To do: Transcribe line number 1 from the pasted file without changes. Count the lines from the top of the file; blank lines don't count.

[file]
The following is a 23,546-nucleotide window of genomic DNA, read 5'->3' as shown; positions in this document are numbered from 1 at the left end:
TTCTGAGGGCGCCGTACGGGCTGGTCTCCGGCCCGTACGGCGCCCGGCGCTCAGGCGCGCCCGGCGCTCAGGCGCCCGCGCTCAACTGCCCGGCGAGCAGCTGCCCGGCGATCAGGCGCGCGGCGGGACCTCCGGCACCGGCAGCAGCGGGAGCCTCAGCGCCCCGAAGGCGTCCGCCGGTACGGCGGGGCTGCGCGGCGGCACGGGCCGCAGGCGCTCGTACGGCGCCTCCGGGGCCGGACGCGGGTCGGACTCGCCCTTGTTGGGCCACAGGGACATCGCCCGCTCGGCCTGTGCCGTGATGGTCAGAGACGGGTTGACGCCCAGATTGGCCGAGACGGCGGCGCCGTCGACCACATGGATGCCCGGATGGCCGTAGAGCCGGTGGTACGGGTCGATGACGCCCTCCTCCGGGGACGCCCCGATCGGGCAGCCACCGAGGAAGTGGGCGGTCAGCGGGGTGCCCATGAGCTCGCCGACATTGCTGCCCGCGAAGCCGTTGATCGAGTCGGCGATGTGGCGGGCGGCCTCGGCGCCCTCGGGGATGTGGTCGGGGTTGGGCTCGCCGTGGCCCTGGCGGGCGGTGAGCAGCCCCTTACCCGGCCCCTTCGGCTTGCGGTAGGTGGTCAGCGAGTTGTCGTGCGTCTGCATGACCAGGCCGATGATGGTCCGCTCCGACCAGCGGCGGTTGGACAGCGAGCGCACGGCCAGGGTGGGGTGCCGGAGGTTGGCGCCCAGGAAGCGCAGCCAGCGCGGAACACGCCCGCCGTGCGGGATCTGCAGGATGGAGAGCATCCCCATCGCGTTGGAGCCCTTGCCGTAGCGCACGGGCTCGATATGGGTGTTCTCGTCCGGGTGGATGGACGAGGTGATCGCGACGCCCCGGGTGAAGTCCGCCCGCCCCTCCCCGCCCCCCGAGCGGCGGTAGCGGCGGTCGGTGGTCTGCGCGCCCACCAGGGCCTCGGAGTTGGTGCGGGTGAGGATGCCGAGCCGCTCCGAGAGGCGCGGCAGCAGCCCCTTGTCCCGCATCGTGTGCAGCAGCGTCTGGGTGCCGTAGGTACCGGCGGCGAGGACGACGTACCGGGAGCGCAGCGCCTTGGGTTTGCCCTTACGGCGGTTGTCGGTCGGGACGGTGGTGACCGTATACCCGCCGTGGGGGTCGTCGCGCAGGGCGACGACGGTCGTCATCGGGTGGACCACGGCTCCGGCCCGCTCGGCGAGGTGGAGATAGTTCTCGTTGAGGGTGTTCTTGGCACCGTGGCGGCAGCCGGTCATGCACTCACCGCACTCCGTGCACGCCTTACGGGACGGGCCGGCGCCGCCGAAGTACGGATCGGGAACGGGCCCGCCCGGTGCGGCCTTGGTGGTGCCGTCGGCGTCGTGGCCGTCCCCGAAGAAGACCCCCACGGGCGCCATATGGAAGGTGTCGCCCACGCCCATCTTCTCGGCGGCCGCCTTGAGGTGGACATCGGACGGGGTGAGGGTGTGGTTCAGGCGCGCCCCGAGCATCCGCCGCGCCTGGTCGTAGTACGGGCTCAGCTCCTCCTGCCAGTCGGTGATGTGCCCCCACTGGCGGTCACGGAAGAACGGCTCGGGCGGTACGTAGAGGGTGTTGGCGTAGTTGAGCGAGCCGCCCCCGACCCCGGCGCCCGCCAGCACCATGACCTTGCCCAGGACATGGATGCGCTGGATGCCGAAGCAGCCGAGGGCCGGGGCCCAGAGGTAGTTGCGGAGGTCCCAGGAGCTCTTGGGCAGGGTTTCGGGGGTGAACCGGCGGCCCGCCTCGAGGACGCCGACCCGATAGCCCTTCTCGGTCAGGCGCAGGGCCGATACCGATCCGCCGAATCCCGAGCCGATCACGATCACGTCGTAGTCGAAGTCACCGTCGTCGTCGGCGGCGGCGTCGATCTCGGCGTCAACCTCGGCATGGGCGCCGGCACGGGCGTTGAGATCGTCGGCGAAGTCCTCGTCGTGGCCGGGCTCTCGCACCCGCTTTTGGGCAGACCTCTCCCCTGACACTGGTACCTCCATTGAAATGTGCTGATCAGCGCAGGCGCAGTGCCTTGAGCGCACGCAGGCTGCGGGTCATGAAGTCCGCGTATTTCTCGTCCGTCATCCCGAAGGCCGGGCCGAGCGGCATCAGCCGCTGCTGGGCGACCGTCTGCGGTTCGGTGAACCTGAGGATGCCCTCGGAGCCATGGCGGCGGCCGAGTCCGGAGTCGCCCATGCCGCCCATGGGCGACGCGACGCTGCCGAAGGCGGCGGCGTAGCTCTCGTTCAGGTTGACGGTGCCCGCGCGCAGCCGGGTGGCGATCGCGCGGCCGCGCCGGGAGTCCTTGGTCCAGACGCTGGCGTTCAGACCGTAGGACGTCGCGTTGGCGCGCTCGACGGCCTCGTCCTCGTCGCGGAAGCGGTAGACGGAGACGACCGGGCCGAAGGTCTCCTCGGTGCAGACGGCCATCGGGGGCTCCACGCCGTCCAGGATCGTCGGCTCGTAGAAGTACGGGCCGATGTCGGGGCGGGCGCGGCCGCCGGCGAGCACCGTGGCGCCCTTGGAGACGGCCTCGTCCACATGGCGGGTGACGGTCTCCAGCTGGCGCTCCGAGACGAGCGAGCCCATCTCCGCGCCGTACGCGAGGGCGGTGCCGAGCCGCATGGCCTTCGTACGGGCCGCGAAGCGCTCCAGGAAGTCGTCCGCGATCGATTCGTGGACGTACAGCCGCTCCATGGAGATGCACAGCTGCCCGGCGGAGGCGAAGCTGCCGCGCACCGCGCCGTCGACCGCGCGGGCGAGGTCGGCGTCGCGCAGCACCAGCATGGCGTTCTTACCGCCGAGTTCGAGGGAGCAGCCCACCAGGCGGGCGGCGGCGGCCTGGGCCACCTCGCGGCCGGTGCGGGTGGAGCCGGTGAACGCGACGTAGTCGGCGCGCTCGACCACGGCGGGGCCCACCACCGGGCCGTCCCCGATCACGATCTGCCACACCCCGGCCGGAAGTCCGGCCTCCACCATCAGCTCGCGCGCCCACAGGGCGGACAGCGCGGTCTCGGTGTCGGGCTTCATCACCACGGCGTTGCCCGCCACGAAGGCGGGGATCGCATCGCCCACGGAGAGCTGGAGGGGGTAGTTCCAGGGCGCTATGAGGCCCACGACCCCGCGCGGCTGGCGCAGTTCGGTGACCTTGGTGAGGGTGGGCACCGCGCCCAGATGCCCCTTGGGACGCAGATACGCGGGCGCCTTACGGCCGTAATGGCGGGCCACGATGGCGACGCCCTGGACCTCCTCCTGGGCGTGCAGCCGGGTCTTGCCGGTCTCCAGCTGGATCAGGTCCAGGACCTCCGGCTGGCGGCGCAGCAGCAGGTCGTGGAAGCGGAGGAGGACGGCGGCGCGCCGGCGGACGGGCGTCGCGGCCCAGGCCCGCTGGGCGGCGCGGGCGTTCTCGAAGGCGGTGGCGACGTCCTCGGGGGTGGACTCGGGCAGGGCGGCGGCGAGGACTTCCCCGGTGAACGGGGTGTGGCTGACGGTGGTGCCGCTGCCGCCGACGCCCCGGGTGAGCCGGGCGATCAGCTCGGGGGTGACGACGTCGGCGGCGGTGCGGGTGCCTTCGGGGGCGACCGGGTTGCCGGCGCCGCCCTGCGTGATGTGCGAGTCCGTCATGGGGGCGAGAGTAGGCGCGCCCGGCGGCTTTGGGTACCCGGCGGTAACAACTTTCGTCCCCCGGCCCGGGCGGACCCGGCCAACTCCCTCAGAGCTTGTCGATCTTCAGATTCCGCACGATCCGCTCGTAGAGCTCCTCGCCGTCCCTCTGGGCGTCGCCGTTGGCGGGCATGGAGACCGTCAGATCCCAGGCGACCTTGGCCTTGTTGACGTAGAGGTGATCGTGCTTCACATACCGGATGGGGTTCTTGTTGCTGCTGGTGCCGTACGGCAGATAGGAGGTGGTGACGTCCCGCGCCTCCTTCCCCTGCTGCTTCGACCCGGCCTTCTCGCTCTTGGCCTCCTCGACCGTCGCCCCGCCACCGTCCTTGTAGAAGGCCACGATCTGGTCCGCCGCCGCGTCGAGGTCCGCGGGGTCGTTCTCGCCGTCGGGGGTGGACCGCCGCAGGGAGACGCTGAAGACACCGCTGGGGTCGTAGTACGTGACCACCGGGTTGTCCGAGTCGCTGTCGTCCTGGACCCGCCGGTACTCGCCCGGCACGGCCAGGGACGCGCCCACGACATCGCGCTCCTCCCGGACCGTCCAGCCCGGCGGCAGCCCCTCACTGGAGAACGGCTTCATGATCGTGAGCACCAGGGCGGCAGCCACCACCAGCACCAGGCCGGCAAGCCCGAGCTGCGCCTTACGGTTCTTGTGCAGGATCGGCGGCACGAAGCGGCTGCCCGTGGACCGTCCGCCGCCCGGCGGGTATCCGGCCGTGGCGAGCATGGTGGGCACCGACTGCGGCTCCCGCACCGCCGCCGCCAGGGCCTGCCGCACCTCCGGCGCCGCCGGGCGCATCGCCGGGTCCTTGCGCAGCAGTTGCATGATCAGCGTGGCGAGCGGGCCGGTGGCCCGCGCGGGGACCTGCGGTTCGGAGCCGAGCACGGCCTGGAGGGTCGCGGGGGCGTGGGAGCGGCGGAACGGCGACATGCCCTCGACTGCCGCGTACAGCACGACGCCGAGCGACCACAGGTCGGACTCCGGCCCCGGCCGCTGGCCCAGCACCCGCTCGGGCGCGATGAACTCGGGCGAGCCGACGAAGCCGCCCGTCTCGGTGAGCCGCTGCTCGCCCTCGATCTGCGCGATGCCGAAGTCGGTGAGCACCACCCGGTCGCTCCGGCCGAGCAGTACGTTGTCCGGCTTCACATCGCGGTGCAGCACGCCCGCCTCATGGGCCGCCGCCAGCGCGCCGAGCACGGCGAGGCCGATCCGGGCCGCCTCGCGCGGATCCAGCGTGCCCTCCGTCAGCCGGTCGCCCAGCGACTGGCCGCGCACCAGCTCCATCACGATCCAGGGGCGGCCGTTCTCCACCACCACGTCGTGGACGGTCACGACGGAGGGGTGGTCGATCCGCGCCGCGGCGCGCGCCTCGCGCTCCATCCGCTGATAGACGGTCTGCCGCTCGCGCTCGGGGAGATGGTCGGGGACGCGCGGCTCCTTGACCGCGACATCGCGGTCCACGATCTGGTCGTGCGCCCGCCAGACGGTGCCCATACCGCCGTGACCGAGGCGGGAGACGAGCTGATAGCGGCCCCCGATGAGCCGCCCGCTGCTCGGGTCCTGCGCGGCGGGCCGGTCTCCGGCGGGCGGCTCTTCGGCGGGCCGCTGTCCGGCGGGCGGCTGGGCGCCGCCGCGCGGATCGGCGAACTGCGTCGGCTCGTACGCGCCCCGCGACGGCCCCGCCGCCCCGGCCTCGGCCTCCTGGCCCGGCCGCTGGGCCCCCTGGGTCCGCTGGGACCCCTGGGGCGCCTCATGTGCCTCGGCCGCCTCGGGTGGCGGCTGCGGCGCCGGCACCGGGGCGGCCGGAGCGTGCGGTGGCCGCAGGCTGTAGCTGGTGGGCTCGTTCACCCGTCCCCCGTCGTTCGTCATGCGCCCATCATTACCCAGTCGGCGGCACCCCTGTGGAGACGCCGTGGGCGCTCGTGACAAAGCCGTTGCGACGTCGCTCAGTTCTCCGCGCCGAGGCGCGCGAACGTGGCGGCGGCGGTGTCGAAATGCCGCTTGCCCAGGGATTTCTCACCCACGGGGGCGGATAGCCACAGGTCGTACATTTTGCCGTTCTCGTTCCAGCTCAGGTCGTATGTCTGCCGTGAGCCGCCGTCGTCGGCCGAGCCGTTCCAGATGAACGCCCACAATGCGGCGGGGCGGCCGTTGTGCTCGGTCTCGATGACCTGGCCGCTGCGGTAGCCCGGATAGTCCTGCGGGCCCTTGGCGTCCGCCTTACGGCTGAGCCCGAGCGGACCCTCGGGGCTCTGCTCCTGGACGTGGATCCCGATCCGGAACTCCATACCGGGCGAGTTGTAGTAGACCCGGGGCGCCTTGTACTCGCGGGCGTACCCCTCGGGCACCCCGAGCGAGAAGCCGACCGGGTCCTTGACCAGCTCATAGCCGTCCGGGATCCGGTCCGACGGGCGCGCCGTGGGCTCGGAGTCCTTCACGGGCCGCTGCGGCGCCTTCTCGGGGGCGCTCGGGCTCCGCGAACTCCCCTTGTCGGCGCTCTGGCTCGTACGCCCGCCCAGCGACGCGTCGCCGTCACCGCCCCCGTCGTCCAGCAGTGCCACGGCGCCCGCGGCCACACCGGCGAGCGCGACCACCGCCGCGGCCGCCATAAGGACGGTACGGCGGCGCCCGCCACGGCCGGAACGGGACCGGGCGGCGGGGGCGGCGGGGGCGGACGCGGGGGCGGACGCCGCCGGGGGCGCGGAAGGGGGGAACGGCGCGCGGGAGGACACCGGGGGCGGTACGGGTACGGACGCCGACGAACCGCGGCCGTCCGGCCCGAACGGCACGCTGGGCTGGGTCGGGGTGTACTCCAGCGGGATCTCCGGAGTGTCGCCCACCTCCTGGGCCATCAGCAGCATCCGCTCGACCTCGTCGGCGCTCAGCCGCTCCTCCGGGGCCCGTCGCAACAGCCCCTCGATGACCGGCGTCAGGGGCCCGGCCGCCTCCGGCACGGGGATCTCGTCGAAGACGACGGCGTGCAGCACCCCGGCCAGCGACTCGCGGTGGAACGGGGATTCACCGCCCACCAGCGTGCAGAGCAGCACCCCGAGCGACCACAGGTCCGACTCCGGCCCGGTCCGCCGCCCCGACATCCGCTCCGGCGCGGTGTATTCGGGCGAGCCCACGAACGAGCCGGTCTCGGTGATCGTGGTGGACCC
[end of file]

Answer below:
The following is a 23,546-nucleotide window of genomic DNA, read 5'->3' as shown; positions in this document are numbered from 1 at the left end: